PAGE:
In Focus: Advice for Women  

Pensions needs meaningful action from Westminster

Phil Brown

Phil Brown

Anybody who genuinely believes in fairness should care deeply about the gender pensions gap, which according to latest figures, stands at 46 per cent for those over 50 years of age.

This means that, once she reaches retirement, the average woman is £7,500 a year worse off than a man of the same age and there is little hope of this stark gap narrowing dramatically any time soon.

This week, during Pensions Awareness Week (September 13-17) there have been renewed calls for the government to make relatively simple tweaks to automatic enrolment policy in a bid to help shrink the gap.

While we agree that changes to policy are important, the answer to this particular gender gap is much bigger than simply fixing pensions policy.

The People’s Pension, which provides workplace pensions to more than five million people across the UK, has long called for the lower contributions limit to be removed, meaning that pensions contributions would count from the first pound earned.

We also agree that, once economic conditions, the minimum earnings threshold, which means that those earning below £10,000 a year from one job should be lowered to £6,240.

This change would give 1.3m lower earners much needed access to pensions saving, with the majority of these new savers being women.

It also makes real sense for the minimum age threshold for auto-enrolment to be lowered from 22 to 18, which, along with first pound earned, has already been promised by the government.

We also firmly believe the net pay anomaly, something the Conservative Party promised to review as part of its 2019 election manifesto, should be fixed as soon as is possible.

This would mean that 1.75m of the lowest paid workers, many of whom are women, would receive much need pensions tax relief.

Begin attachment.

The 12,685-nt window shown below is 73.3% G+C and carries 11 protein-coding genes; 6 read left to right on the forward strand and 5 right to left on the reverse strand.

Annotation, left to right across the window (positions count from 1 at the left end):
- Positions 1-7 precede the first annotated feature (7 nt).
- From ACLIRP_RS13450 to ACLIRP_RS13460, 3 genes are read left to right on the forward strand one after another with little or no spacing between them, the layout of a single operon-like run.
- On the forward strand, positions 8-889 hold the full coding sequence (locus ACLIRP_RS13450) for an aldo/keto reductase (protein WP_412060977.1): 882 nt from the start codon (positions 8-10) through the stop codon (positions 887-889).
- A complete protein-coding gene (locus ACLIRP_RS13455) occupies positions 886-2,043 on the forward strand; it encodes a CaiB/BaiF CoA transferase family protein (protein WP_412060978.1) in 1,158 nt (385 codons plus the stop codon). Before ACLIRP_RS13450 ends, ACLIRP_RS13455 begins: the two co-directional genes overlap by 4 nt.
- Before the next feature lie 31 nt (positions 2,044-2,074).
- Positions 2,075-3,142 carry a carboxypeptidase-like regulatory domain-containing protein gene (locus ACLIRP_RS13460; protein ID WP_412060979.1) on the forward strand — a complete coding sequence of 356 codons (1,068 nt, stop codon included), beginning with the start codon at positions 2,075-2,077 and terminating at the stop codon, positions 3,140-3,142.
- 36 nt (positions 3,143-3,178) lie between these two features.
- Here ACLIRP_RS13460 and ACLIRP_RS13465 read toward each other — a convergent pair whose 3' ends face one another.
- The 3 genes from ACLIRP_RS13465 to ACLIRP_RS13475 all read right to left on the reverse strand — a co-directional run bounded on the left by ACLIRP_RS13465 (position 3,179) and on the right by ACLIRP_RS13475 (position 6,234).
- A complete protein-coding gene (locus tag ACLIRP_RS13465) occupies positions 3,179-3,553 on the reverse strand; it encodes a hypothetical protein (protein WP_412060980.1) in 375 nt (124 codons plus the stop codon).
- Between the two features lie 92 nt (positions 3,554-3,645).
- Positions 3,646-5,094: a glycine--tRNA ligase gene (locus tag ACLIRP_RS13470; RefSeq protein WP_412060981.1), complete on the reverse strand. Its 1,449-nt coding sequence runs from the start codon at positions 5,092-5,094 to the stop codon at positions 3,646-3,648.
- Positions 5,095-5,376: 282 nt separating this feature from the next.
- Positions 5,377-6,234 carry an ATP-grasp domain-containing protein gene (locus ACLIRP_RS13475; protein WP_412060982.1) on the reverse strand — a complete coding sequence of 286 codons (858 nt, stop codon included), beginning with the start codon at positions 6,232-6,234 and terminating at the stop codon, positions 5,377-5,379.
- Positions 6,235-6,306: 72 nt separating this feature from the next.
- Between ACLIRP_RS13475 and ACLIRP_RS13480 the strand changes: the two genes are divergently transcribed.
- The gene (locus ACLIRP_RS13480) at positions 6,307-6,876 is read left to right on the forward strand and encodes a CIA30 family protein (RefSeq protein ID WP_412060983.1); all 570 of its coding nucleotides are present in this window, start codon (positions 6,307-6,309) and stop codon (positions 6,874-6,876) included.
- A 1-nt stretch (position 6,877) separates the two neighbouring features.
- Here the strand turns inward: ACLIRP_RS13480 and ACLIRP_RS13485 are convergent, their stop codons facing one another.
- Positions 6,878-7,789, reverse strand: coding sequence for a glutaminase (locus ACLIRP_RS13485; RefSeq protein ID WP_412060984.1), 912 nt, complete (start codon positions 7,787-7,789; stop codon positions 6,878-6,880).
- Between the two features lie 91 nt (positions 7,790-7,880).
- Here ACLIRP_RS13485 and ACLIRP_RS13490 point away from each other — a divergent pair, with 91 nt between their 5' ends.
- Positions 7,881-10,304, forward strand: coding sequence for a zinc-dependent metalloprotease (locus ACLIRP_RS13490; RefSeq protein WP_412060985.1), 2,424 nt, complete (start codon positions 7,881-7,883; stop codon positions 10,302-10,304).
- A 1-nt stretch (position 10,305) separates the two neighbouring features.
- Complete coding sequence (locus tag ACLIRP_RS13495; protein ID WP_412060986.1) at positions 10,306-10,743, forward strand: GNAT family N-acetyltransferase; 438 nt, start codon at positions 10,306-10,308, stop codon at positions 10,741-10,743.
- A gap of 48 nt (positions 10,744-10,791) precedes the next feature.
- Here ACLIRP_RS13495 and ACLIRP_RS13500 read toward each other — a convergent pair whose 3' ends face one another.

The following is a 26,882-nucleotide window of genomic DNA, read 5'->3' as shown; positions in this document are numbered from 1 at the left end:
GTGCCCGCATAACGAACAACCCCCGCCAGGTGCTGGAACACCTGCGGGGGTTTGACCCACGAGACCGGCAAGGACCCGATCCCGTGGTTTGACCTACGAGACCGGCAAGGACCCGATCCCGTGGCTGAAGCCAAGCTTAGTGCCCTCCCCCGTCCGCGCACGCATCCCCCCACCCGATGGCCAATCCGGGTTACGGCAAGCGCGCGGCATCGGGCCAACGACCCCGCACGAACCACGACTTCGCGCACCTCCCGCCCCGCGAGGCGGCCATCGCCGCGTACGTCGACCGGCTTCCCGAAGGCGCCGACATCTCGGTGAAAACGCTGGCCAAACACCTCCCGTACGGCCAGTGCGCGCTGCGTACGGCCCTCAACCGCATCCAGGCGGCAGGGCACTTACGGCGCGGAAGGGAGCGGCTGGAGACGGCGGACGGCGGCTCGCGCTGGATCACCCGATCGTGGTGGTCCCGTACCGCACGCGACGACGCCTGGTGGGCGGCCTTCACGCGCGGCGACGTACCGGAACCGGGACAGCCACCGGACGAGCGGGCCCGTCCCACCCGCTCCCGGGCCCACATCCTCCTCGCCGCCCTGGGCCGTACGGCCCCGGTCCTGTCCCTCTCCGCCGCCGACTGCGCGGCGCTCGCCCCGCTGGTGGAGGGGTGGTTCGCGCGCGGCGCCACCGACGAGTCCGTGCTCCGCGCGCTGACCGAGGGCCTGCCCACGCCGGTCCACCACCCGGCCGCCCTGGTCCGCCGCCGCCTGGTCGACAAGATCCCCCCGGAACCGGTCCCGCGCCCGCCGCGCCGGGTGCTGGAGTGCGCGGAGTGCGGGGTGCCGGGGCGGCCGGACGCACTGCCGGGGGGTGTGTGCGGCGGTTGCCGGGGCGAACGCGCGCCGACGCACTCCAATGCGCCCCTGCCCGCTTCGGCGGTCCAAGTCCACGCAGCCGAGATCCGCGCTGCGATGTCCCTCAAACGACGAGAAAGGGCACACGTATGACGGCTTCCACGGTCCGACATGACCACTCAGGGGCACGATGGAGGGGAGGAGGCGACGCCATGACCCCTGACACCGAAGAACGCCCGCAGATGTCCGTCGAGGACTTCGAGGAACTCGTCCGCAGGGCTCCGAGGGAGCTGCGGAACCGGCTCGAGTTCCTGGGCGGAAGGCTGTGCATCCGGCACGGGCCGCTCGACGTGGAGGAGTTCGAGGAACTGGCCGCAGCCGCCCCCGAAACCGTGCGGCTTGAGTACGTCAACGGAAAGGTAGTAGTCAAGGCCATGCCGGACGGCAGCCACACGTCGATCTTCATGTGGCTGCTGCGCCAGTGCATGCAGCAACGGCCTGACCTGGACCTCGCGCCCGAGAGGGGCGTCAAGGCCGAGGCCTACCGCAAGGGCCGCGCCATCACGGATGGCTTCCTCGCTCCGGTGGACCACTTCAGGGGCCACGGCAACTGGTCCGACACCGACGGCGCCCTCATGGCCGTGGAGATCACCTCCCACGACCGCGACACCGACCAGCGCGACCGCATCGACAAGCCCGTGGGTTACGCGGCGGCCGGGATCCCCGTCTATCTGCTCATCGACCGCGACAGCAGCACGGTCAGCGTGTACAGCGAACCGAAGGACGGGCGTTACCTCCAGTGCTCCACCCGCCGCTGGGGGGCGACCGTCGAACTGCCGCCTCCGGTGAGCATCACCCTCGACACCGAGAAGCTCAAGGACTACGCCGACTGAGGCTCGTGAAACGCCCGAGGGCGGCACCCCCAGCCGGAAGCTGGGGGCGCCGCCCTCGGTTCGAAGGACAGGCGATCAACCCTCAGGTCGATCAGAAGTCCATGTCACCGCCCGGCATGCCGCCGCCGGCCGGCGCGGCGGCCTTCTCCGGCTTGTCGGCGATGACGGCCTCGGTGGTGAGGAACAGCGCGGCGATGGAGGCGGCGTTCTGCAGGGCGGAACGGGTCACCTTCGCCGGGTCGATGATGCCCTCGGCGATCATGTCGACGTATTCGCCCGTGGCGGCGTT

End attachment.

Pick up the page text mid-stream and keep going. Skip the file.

The pension industry should do more to engage with women in their mid-40s and beyond who work part time.

If we can all help women understand the long-term effect reduced pension payments have on their available income in retirement, they will then have the knowledge to make their own informed decisions.

Our own calculations reveal that a woman who chose to return to full-time work aged 42 after 14 years of working part-time could be as much as £1,224 a year better off in retirement than a woman who stopped working at 28 and continued part-time hours throughout her career.

Considering that the new state pension will provide £9,339.20 a year in retirement, this is not an insignificant sum.

But society must be realistic and understand that better engagement and policy changes won’t close the gap completely.

In order to even consider consigning this particular inequality to history, the government must step up by supporting women who might want to return to jobs or work more hours once they have children.

Although times have changed, it’s an inescapable fact that in the 21st Century, women still bear the burden of caring for relatives, whether they are young or old, which unfairly affects their rates of pay and hitting their pension savings.